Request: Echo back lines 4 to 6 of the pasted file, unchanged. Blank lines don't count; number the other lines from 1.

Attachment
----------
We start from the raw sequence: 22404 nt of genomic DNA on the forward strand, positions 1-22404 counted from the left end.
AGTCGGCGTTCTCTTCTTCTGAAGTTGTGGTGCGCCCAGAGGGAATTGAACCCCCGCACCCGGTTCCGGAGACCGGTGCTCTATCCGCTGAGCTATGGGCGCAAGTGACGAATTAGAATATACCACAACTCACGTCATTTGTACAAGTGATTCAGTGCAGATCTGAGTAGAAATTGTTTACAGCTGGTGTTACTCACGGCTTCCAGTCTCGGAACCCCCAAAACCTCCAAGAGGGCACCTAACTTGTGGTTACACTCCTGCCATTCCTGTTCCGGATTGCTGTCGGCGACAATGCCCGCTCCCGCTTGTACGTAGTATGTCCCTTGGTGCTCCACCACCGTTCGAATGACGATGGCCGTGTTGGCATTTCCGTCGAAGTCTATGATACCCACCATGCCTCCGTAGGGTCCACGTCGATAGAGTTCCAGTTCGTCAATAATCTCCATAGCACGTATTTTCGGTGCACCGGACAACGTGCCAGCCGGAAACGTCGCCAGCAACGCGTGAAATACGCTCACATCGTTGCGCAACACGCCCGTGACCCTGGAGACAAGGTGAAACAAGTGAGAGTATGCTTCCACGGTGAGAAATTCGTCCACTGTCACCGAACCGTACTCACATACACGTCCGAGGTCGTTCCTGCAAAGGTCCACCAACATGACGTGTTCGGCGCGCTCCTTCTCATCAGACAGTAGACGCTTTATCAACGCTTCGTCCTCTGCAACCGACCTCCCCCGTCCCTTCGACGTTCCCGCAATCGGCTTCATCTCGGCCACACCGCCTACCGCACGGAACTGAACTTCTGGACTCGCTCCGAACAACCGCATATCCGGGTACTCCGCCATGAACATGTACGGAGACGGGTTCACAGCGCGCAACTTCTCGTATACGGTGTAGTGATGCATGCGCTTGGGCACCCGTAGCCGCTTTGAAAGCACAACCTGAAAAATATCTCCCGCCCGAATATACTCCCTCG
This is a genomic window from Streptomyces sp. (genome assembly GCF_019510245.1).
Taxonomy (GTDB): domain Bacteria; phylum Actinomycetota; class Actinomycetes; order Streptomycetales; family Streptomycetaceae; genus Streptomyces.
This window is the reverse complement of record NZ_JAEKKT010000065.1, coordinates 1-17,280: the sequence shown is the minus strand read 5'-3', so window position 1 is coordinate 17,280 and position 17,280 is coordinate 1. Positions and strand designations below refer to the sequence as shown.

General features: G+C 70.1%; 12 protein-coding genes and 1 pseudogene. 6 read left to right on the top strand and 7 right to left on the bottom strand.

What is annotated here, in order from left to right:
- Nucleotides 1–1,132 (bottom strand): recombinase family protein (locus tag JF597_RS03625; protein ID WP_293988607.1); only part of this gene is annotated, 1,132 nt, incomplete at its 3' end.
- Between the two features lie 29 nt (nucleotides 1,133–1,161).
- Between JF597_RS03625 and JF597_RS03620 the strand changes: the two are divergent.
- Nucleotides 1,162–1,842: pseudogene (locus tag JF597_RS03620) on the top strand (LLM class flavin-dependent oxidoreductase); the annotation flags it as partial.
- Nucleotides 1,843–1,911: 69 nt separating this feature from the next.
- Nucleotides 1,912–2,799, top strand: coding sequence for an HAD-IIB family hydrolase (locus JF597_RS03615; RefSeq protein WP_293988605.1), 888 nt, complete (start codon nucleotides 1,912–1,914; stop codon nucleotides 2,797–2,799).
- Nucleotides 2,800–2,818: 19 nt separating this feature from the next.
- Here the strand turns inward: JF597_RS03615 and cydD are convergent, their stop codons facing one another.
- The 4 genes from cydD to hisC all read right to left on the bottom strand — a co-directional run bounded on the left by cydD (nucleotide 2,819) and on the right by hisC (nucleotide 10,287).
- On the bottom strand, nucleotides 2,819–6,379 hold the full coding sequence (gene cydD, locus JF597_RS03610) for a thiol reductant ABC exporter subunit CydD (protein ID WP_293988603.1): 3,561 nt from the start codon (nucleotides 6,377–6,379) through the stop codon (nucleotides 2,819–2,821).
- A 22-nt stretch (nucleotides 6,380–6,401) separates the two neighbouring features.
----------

Taxonomy (GTDB): domain Bacteria; phylum Actinomycetota; class Actinomycetes; order Streptomycetales; family Streptomycetaceae; genus Streptomyces.
This window is the reverse complement of record NZ_JAEKKT010000065.1, coordinates 1-17,280: the sequence shown is the minus strand read 5'-3', so window position 1 is coordinate 17,280 and position 17,280 is coordinate 1. Positions and strand designations below refer to the sequence as shown.

General features: G+C 70.1%; 12 protein-coding genes and 1 pseudogene. 6 read left to right on the top strand and 7 right to left on the bottom strand.